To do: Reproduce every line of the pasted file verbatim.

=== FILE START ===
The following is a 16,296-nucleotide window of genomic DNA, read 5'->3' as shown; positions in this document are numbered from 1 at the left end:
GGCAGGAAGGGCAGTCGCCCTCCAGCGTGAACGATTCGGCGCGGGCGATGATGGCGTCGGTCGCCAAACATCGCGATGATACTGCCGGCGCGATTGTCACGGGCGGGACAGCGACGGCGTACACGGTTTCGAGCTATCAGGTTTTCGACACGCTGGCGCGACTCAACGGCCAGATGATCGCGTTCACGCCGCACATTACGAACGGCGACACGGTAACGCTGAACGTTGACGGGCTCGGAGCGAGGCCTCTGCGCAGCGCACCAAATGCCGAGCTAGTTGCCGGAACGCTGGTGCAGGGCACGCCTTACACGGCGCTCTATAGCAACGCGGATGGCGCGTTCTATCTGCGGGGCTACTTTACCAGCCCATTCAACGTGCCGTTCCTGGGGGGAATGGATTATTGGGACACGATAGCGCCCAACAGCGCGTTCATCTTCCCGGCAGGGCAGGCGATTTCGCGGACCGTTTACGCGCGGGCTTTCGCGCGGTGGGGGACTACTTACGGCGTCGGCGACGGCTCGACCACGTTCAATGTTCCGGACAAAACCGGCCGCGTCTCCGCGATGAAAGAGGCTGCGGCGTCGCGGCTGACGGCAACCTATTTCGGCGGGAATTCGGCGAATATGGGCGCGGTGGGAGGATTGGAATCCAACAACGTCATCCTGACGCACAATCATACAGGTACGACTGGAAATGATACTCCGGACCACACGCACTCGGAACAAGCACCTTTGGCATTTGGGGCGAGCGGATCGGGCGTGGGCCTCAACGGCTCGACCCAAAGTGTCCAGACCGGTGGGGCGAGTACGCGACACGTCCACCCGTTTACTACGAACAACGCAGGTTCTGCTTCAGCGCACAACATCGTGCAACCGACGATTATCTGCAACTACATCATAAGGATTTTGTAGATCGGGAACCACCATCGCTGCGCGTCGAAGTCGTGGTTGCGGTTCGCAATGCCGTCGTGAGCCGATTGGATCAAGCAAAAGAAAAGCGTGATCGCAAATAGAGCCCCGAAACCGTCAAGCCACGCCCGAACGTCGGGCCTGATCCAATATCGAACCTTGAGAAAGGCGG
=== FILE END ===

The following is a 16,296-nucleotide window of genomic DNA, read 5'->3' as shown; positions in this document are numbered from 1 at the left end:
GGCAGGAAGGGCAGTCGCCCTCCAGCGTGAACGATTCGGCGCGGGCGATGATGGCGTCGGTCGCCAAACATCGCGATGATACTGCCGGCGCGATTGTCACGGGCGGGACAGCGACGGCGTACACGGTTTCGAGCTATCAGGTTTTCGACACGCTGGCGCGACTCAACGGCCAGATGATCGCGTTCACGCCGCACATTACGAACGGCGACACGGTAACGCTGAACGTTGACGGGCTCGGAGCGAGGCCTCTGCGCAGCGCACCAAATGCCGAGCTAGTTGCCGGAACGCTGGTGCAGGGCACGCCTTACACGGCGCTCTATAGCAACGCGGATGGCGCGTTCTATCTGCGGGGCTACTTTACCAGCCCATTCAACGTGCCGTTCCTGGGGGGAATGGATTATTGGGACACGATAGCGCCCAACAGCGCGTTCATCTTCCCGGCAGGGCAGGCGATTTCGCGGACCGTTTACGCGCGGGCTTTCGCGCGGTGGGGGACTACTTACGGCGTCGGCGACGGCTCGACCACGTTCAATGTTCCGGACAAAACCGGCCGCGTCTCCGCGATGAAAGAGGCTGCGGCGTCGCGGCTGACGGCAACCTATTTCGGCGGGAATTCGGCGAATATGGGCGCGGTGGGAGGATTGGAATCCAACAACGTCATCCTGACGCACAATCATACAGGTACGACTGGAAATGATACTCCGGACCACACGCACTCGGAACAAGCACCTTTGGCATTTGGGGCGAGCGGATCGGGCGTGGGCCTCAACGGCTCGACCCAAAGTGTCCAGACCGGTGGGGCGAGTACGCGACACGTCCACCCGTTTACTACGAACAACGCAGGTTCTGCTTCAGCGCACAACATCGTGCAACCGACGATTATCTGCAACTACATCATAAGGATTTTGTAGATCGGGAACCACCATCGCTGCGCGTCGAAGTCGTGGTTGCGGTTCGCAATGCCGTCGTGAGCCGATTGGATCAAGCAAAAGAAAAGCGTGATCGCAAATAGAGCCCCGAAACCGTCAAGCCACGCCCGAACGTCGGGCCTGATCCAATATCGAACCTTGAGAAAGGCGG